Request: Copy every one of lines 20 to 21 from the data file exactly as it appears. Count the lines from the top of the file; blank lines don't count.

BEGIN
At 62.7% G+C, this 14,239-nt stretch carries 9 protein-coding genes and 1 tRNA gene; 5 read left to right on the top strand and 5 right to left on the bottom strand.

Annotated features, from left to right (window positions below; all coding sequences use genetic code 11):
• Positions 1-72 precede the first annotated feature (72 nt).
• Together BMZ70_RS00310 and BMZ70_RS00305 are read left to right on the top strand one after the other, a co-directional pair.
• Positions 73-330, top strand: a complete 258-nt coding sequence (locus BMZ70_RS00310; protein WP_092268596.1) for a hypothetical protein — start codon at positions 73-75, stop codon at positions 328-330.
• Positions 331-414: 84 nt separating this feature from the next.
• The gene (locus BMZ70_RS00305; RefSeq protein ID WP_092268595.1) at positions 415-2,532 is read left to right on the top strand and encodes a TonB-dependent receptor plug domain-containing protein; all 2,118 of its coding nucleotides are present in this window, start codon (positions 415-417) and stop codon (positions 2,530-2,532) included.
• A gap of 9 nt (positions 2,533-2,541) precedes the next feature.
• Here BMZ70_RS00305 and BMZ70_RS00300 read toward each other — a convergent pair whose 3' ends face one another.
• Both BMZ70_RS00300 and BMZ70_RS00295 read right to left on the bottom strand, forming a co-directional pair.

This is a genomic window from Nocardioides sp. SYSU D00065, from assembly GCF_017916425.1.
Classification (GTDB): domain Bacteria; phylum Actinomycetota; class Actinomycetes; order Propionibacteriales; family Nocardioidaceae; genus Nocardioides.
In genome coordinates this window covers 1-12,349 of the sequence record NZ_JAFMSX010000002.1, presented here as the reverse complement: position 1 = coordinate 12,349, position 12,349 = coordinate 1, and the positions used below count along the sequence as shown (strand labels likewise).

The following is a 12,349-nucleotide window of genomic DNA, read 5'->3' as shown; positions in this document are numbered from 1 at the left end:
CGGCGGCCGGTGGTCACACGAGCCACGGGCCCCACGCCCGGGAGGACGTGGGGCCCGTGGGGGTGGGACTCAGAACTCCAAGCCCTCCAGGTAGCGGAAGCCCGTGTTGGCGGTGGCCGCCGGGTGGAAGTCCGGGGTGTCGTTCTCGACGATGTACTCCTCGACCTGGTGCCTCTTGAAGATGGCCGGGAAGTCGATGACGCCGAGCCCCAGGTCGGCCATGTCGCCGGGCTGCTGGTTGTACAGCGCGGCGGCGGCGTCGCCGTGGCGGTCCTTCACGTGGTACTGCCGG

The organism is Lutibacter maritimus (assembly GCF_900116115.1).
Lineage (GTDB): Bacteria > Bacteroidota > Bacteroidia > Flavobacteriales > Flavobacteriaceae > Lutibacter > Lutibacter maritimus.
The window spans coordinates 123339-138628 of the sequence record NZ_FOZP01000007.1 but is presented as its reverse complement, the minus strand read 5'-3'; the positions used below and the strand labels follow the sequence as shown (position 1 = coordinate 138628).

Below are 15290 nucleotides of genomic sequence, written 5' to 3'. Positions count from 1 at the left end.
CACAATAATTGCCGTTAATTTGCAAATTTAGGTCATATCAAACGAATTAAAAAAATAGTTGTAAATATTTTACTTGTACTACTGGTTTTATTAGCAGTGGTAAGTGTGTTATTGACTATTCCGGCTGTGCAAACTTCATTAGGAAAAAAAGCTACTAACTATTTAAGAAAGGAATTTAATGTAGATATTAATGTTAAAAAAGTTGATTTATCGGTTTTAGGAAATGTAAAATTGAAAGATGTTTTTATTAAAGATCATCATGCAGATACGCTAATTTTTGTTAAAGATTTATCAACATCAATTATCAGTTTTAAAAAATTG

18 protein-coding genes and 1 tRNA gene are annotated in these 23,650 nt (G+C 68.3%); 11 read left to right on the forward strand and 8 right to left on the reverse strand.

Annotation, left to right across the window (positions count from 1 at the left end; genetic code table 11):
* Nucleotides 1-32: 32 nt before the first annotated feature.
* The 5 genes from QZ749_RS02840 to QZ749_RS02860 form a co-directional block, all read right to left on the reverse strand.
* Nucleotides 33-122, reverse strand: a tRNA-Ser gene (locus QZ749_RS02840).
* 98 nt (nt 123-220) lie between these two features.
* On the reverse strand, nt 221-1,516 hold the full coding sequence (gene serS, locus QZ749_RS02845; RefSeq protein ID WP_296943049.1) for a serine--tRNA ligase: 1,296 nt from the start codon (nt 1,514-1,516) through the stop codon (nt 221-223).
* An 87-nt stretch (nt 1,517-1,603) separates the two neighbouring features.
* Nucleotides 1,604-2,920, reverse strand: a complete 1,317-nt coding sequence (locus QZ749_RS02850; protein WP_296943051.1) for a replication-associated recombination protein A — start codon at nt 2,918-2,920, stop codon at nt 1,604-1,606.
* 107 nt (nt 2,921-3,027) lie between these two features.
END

CACAATAATTGCCGTTAATTTGCAAATTTAGGTCATATCAAACGAATTAAAAAAATAGTTGTAAATATTTTACTTGTACTACTGGTTTTATTAGCAGTGGTAAGTGTGTTATTGACTATTCCGGCTGTGCAAACTTCATTAGGAAAAAAAGCTACTAACTATTTAAGAAAGGAATTTAATGTAGATATTAATGTTAAAAAAGTTGATTTATCGGTTTTAGGAAATGTAAAATTGAAAGATGTTTTTATTAAAGATCATCATGCAGATACGCTAATTTTTGTTAAAGATTTATCAACATCAATTATCAGTTTTAAAAAATTG

18 protein-coding genes and 1 tRNA gene are annotated in these 23,650 nt (G+C 68.3%); 11 read left to right on the forward strand and 8 right to left on the reverse strand.